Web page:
The role of Antarctic penguins recycling trace metals in the Southern Ocean
Author(s): Sparaventi E; Rodríguez-Romero A; Barbosa A; Ramajo L; Tovar-Sánchez A;
Presenter: Erica Sparaventi
The Southern Ocean is known to be one of the most extensive High-Nutrient Low-Chlorophyll (HNLC) regions worldwide. In order to understand how biogeochemical cycles influence the primary production in the Southern Ocean, biological recycling is considered as an important mechanism that contributes to maintain high levels of trace metals in Antarctic surface waters. Recent studies demonstrated the contribution in terms of recycled trace metals derived by Antarctic organisms, such as krill (Euphausia superba) and whales (whose main food source is krill). Most of the research about penguins associated to metals has been focused in biomonitoring the environmental contamination of Antarctic continent. They have been identified as a suitable sentinel organism, and previous studies confirm that guano is an important route of metal elimination in penguins, thus representing a direct source of environmental contamination. However, due to the novelty of the subject and the scarcity of metals data on guano, the importance of penguins in the trace metal recycling is not yet fully understood.
This study aims to introduce and extent to the genus Pygoscelis, which comprise the Adélie (Pygoscelis adeliae), the Chinstrap (Pygoscelis antarcticus) and the Gentoo (Pygoscelis papua) penguin species, an important role in the biogeochemical cycles of trace metals in the Southern Ocean. For that, we have quantified and compared data on trace metal concentrations found in different penguin biotic matrices (e.g., body tissues, organs, feather and guano) from literature together with our analysis on the trace metal composition of guano samples from the three species of Pygoscelis penguins. We found higher concentrations of Cu (204±142), Fe (410±289), Mn (30±34) and Zn (210±90) (μg g-1 dry weight) in the guano samples, compared to the other biotic matrices, from all the penguin species studied. These results show that the guano is enriched with bioactive metals, probably linked to their feeding prevalently on krill. Antarctic penguins represent one of the most abundant animal in the Southern Ocean, with a wide distribution, and together with their life cycle linked to the sea and krill as principal food source, suggest that penguins can release significant amounts of essential trace metals through their excretion products, thus enhancing primary production.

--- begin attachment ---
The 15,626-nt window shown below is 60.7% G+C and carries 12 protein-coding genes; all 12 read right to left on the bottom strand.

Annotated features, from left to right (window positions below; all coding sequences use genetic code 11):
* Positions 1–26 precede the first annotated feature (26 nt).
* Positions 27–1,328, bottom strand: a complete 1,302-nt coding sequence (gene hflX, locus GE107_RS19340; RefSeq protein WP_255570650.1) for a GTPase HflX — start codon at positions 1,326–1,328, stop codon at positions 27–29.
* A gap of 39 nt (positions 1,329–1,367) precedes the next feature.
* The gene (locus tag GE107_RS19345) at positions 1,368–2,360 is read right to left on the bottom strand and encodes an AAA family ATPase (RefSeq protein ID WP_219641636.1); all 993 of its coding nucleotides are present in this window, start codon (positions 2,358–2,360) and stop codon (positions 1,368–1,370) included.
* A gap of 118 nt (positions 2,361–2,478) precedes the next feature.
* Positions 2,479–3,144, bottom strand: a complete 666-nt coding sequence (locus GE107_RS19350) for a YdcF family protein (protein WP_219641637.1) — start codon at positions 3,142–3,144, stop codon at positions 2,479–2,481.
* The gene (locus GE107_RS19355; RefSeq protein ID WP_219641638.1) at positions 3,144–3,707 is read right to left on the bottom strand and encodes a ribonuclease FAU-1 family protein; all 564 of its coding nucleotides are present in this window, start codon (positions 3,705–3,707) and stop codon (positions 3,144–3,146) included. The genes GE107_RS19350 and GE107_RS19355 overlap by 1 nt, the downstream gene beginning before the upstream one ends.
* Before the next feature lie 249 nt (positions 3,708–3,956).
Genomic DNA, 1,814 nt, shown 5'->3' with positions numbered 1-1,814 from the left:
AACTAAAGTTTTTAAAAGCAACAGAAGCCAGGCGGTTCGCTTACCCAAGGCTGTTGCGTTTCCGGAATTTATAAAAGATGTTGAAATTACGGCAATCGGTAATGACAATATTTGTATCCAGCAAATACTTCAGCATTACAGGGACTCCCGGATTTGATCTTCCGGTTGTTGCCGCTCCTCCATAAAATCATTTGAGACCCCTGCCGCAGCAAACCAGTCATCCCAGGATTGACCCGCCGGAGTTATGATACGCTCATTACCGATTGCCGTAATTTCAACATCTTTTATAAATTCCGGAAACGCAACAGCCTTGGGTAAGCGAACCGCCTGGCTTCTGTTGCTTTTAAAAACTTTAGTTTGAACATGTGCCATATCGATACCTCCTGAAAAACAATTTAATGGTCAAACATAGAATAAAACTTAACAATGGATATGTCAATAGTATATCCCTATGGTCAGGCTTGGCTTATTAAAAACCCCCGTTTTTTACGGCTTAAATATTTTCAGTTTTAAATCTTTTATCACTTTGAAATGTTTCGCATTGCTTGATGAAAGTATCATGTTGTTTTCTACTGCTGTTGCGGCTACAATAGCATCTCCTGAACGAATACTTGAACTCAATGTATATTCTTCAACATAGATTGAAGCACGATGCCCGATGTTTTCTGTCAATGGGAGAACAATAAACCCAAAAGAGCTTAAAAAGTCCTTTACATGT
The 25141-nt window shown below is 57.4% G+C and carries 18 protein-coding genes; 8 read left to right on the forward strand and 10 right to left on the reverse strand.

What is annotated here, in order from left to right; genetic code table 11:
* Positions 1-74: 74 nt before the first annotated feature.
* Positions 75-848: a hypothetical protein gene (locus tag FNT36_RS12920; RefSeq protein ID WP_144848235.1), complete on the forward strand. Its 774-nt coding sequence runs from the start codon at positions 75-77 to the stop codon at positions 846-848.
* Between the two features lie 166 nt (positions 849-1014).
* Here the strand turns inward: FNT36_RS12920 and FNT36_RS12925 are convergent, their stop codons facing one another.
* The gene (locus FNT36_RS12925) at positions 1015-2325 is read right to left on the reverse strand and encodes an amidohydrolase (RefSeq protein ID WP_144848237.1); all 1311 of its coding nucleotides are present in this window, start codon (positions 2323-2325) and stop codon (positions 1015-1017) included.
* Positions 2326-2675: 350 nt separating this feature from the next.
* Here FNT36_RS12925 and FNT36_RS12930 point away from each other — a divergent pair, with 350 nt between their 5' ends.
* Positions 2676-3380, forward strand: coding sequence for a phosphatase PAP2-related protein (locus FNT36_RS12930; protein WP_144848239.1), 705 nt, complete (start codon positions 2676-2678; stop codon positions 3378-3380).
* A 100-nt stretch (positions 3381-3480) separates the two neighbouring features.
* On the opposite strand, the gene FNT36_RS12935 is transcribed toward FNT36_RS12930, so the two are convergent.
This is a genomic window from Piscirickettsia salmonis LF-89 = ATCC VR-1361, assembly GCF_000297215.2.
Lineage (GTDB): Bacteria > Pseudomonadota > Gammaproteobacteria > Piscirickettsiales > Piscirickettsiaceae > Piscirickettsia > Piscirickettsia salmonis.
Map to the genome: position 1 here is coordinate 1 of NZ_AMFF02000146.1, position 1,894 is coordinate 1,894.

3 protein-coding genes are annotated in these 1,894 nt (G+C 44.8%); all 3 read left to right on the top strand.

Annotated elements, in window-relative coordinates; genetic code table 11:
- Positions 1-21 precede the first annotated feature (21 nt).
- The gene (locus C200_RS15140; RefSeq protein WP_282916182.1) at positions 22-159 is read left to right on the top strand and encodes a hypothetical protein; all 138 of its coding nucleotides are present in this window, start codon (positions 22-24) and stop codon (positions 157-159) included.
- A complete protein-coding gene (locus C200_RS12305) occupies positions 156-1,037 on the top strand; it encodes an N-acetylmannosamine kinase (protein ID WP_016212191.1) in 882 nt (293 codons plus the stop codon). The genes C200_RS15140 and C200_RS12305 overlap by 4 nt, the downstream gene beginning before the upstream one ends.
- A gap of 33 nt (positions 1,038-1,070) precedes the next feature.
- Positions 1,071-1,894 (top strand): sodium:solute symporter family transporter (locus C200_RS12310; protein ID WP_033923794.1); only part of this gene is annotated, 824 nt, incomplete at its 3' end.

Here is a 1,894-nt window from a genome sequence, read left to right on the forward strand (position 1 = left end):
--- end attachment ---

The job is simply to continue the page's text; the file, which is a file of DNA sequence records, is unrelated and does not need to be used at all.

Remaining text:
Keywords: Penguins; Trace metals; Southern Ocean
Graduada em Ciências Biológicas pela Universidade Federal de São Carlos (1985) com mestrado em Ciências (Fisiologia Geral) pela Universidade de São Paulo (1990). Realizou o doutorado no Departamento de Fisiologia Geral do IBUSP e no Departamento de Zoologia da Universidade de Leicester, Inglaterra e...Saiba mais
2000-Present Professor Aquatic Ecotoxicology, University of California, Riverside, CA USA
1995-1999 Associate Professor Pharmacology and Environmental Toxicology, University of Mississippi, MS USA
1991-1995 Assistant professor Pharmacology and Toxicology, University of Arkansas for Medi...
Gisela de Aragão Umbuzeiro is a full professor at School of Technology – UNICAMP, Brazil and an adjunct professor at Wilson College of Textiles, NCSU, USA. She graduated in Biology at University of Campinas - UNICAMP (1979), Ph.D. in Genetics also at UNICAMP (1990). Worked for 22 years at the Enviro...Saiba mais
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